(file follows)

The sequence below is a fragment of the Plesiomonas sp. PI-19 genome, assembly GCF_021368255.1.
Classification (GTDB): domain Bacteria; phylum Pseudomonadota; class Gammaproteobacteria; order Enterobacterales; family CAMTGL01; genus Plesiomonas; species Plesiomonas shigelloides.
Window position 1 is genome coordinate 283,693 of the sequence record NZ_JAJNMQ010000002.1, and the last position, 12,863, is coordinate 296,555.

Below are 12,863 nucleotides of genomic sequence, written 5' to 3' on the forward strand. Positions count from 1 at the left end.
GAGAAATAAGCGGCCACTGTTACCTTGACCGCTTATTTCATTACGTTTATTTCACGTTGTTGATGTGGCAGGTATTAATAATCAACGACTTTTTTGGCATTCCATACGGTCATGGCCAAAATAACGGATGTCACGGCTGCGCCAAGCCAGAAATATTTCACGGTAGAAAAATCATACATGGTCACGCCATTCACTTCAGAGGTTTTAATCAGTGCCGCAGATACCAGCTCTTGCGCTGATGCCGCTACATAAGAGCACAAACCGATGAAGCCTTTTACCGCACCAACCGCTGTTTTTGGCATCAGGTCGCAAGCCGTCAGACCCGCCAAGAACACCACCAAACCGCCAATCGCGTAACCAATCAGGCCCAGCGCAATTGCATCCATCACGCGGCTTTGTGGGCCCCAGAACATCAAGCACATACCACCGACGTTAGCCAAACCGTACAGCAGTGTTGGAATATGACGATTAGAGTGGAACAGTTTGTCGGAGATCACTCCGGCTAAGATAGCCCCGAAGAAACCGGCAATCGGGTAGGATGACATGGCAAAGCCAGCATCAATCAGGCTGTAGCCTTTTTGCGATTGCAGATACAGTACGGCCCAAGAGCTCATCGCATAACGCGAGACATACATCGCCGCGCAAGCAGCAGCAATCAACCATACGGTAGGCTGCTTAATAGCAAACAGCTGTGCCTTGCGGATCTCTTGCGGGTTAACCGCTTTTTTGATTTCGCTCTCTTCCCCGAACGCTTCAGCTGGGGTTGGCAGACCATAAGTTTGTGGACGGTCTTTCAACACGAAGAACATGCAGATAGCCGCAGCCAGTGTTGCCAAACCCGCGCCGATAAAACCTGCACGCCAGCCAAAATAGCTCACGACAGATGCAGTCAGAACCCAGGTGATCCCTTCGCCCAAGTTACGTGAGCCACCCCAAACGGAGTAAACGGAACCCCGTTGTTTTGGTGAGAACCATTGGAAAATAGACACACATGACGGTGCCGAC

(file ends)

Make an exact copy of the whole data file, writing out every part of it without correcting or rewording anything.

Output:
The sequence below is a fragment of the Plesiomonas sp. PI-19 genome, assembly GCF_021368255.1.
Classification (GTDB): domain Bacteria; phylum Pseudomonadota; class Gammaproteobacteria; order Enterobacterales; family CAMTGL01; genus Plesiomonas; species Plesiomonas shigelloides.
Window position 1 is genome coordinate 283,693 of the sequence record NZ_JAJNMQ010000002.1, and the last position, 12,863, is coordinate 296,555.

Below are 12,863 nucleotides of genomic sequence, written 5' to 3' on the forward strand. Positions count from 1 at the left end.
GAGAAATAAGCGGCCACTGTTACCTTGACCGCTTATTTCATTACGTTTATTTCACGTTGTTGATGTGGCAGGTATTAATAATCAACGACTTTTTTGGCATTCCATACGGTCATGGCCAAAATAACGGATGTCACGGCTGCGCCAAGCCAGAAATATTTCACGGTAGAAAAATCATACATGGTCACGCCATTCACTTCAGAGGTTTTAATCAGTGCCGCAGATACCAGCTCTTGCGCTGATGCCGCTACATAAGAGCACAAACCGATGAAGCCTTTTACCGCACCAACCGCTGTTTTTGGCATCAGGTCGCAAGCCGTCAGACCCGCCAAGAACACCACCAAACCGCCAATCGCGTAACCAATCAGGCCCAGCGCAATTGCATCCATCACGCGGCTTTGTGGGCCCCAGAACATCAAGCACATACCACCGACGTTAGCCAAACCGTACAGCAGTGTTGGAATATGACGATTAGAGTGGAACAGTTTGTCGGAGATCACTCCGGCTAAGATAGCCCCGAAGAAACCGGCAATCGGGTAGGATGACATGGCAAAGCCAGCATCAATCAGGCTGTAGCCTTTTTGCGATTGCAGATACAGTACGGCCCAAGAGCTCATCGCATAACGCGAGACATACATCGCCGCGCAAGCAGCAGCAATCAACCATACGGTAGGCTGCTTAATAGCAAACAGCTGTGCCTTGCGGATCTCTTGCGGGTTAACCGCTTTTTTGATTTCGCTCTCTTCCCCGAACGCTTCAGCTGGGGTTGGCAGACCATAAGTTTGTGGACGGTCTTTCAACACGAAGAACATGCAGATAGCCGCAGCCAGTGTTGCCAAACCCGCGCCGATAAAACCTGCACGCCAGCCAAAATAGCTCACGACAGATGCAGTCAGAACCCAGGTGATCCCTTCGCCCAAGTTACGTGAGCCACCCCAAACGGAGTAAACGGAACCCCGTTGTTTTGGTGAGAACCATTGGAAAATAGACACACATGACGGTGCCGAC